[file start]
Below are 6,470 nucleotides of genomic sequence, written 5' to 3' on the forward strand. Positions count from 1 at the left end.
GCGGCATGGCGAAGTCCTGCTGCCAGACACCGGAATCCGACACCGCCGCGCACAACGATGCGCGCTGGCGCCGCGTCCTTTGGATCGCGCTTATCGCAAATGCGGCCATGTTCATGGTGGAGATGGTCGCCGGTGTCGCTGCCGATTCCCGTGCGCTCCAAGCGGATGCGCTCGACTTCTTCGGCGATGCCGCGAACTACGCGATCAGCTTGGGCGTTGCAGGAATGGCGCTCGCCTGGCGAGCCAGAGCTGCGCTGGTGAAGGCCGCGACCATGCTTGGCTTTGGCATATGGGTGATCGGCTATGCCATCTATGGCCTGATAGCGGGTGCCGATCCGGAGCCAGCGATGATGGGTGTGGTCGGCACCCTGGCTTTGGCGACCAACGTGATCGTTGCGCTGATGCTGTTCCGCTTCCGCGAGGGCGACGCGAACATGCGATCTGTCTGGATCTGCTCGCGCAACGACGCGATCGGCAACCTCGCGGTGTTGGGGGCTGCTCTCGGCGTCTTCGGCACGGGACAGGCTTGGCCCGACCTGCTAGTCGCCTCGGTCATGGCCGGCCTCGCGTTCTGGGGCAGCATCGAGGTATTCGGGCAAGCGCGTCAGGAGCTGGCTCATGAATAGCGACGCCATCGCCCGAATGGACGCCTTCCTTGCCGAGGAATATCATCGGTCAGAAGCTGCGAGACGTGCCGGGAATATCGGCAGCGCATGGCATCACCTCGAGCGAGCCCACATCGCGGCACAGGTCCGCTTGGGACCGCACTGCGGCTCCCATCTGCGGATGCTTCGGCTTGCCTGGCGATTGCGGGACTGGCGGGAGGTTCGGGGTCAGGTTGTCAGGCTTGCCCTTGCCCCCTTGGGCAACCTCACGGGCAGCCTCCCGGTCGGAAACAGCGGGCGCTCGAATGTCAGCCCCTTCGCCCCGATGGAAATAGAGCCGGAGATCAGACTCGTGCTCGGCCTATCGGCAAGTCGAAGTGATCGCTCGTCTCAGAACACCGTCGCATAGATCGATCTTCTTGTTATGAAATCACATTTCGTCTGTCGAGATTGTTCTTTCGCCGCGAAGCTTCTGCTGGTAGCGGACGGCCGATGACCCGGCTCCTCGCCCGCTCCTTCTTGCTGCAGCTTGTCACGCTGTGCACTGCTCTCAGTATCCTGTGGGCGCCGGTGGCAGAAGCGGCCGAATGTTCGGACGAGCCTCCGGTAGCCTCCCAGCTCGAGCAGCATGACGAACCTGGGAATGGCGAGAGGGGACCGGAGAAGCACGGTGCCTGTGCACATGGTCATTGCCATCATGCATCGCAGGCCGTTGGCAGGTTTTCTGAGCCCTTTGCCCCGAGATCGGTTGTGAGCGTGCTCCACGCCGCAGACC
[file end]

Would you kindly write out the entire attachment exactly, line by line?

Below are 6,470 nucleotides of genomic sequence, written 5' to 3' on the forward strand. Positions count from 1 at the left end.
GCGGCATGGCGAAGTCCTGCTGCCAGACACCGGAATCCGACACCGCCGCGCACAACGATGCGCGCTGGCGCCGCGTCCTTTGGATCGCGCTTATCGCAAATGCGGCCATGTTCATGGTGGAGATGGTCGCCGGTGTCGCTGCCGATTCCCGTGCGCTCCAAGCGGATGCGCTCGACTTCTTCGGCGATGCCGCGAACTACGCGATCAGCTTGGGCGTTGCAGGAATGGCGCTCGCCTGGCGAGCCAGAGCTGCGCTGGTGAAGGCCGCGACCATGCTTGGCTTTGGCATATGGGTGATCGGCTATGCCATCTATGGCCTGATAGCGGGTGCCGATCCGGAGCCAGCGATGATGGGTGTGGTCGGCACCCTGGCTTTGGCGACCAACGTGATCGTTGCGCTGATGCTGTTCCGCTTCCGCGAGGGCGACGCGAACATGCGATCTGTCTGGATCTGCTCGCGCAACGACGCGATCGGCAACCTCGCGGTGTTGGGGGCTGCTCTCGGCGTCTTCGGCACGGGACAGGCTTGGCCCGACCTGCTAGTCGCCTCGGTCATGGCCGGCCTCGCGTTCTGGGGCAGCATCGAGGTATTCGGGCAAGCGCGTCAGGAGCTGGCTCATGAATAGCGACGCCATCGCCCGAATGGACGCCTTCCTTGCCGAGGAATATCATCGGTCAGAAGCTGCGAGACGTGCCGGGAATATCGGCAGCGCATGGCATCACCTCGAGCGAGCCCACATCGCGGCACAGGTCCGCTTGGGACCGCACTGCGGCTCCCATCTGCGGATGCTTCGGCTTGCCTGGCGATTGCGGGACTGGCGGGAGGTTCGGGGTCAGGTTGTCAGGCTTGCCCTTGCCCCCTTGGGCAACCTCACGGGCAGCCTCCCGGTCGGAAACAGCGGGCGCTCGAATGTCAGCCCCTTCGCCCCGATGGAAATAGAGCCGGAGATCAGACTCGTGCTCGGCCTATCGGCAAGTCGAAGTGATCGCTCGTCTCAGAACACCGTCGCATAGATCGATCTTCTTGTTATGAAATCACATTTCGTCTGTCGAGATTGTTCTTTCGCCGCGAAGCTTCTGCTGGTAGCGGACGGCCGATGACCCGGCTCCTCGCCCGCTCCTTCTTGCTGCAGCTTGTCACGCTGTGCACTGCTCTCAGTATCCTGTGGGCGCCGGTGGCAGAAGCGGCCGAATGTTCGGACGAGCCTCCGGTAGCCTCCCAGCTCGAGCAGCATGACGAACCTGGGAATGGCGAGAGGGGACCGGAGAAGCACGGTGCCTGTGCACATGGTCATTGCCATCATGCATCGCAGGCCGTTGGCAGGTTTTCTGAGCCCTTTGCCCCGAGATCGGTTGTGAGCGTGCTCCACGCCGCAGACC